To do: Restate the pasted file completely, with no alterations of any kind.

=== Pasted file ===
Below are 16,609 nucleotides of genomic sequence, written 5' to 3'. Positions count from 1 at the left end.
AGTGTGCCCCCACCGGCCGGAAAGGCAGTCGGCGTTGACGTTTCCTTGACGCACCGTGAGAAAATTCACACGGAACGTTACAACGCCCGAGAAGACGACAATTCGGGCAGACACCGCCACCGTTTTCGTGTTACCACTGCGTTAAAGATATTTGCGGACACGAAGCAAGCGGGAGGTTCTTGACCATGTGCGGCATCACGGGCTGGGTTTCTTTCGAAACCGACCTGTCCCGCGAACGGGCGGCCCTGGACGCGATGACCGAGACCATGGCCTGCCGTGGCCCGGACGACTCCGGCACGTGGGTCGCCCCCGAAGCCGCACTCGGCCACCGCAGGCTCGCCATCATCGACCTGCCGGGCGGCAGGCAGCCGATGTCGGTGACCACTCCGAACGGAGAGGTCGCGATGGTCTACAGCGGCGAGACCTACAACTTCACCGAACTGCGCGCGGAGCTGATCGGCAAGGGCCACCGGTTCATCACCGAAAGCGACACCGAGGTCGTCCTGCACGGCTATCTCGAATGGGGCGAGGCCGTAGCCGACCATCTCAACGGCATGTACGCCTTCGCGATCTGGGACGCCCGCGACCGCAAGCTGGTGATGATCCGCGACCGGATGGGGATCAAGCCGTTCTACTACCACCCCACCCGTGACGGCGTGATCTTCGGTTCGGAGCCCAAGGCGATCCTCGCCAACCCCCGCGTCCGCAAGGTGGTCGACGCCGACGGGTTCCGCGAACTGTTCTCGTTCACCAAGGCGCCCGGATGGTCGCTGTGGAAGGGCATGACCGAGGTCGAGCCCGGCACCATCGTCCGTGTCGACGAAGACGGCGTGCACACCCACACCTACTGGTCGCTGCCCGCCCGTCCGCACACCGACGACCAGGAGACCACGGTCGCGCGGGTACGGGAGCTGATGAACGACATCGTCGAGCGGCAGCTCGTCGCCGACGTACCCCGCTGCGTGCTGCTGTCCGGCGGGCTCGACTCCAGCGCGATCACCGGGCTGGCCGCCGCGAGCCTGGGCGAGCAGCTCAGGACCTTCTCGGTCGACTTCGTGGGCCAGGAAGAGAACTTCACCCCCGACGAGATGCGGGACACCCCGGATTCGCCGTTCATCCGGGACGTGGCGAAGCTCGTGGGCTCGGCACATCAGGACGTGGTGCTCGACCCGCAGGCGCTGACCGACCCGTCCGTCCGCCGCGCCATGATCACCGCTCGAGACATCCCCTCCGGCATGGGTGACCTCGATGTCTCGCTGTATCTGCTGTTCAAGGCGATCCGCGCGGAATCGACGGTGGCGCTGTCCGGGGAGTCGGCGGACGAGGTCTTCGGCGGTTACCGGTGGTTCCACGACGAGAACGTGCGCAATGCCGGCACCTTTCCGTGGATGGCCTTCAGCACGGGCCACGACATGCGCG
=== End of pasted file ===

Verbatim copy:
Below are 16,609 nucleotides of genomic sequence, written 5' to 3'. Positions count from 1 at the left end.
AGTGTGCCCCCACCGGCCGGAAAGGCAGTCGGCGTTGACGTTTCCTTGACGCACCGTGAGAAAATTCACACGGAACGTTACAACGCCCGAGAAGACGACAATTCGGGCAGACACCGCCACCGTTTTCGTGTTACCACTGCGTTAAAGATATTTGCGGACACGAAGCAAGCGGGAGGTTCTTGACCATGTGCGGCATCACGGGCTGGGTTTCTTTCGAAACCGACCTGTCCCGCGAACGGGCGGCCCTGGACGCGATGACCGAGACCATGGCCTGCCGTGGCCCGGACGACTCCGGCACGTGGGTCGCCCCCGAAGCCGCACTCGGCCACCGCAGGCTCGCCATCATCGACCTGCCGGGCGGCAGGCAGCCGATGTCGGTGACCACTCCGAACGGAGAGGTCGCGATGGTCTACAGCGGCGAGACCTACAACTTCACCGAACTGCGCGCGGAGCTGATCGGCAAGGGCCACCGGTTCATCACCGAAAGCGACACCGAGGTCGTCCTGCACGGCTATCTCGAATGGGGCGAGGCCGTAGCCGACCATCTCAACGGCATGTACGCCTTCGCGATCTGGGACGCCCGCGACCGCAAGCTGGTGATGATCCGCGACCGGATGGGGATCAAGCCGTTCTACTACCACCCCACCCGTGACGGCGTGATCTTCGGTTCGGAGCCCAAGGCGATCCTCGCCAACCCCCGCGTCCGCAAGGTGGTCGACGCCGACGGGTTCCGCGAACTGTTCTCGTTCACCAAGGCGCCCGGATGGTCGCTGTGGAAGGGCATGACCGAGGTCGAGCCCGGCACCATCGTCCGTGTCGACGAAGACGGCGTGCACACCCACACCTACTGGTCGCTGCCCGCCCGTCCGCACACCGACGACCAGGAGACCACGGTCGCGCGGGTACGGGAGCTGATGAACGACATCGTCGAGCGGCAGCTCGTCGCCGACGTACCCCGCTGCGTGCTGCTGTCCGGCGGGCTCGACTCCAGCGCGATCACCGGGCTGGCCGCCGCGAGCCTGGGCGAGCAGCTCAGGACCTTCTCGGTCGACTTCGTGGGCCAGGAAGAGAACTTCACCCCCGACGAGATGCGGGACACCCCGGATTCGCCGTTCATCCGGGACGTGGCGAAGCTCGTGGGCTCGGCACATCAGGACGTGGTGCTCGACCCGCAGGCGCTGACCGACCCGTCCGTCCGCCGCGCCATGATCACCGCTCGAGACATCCCCTCCGGCATGGGTGACCTCGATGTCTCGCTGTATCTGCTGTTCAAGGCGATCCGCGCGGAATCGACGGTGGCGCTGTCCGGGGAGTCGGCGGACGAGGTCTTCGGCGGTTACCGGTGGTTCCACGACGAGAACGTGCGCAATGCCGGCACCTTTCCGTGGATGGCCTTCAGCACGGGCCACGACATGCGCG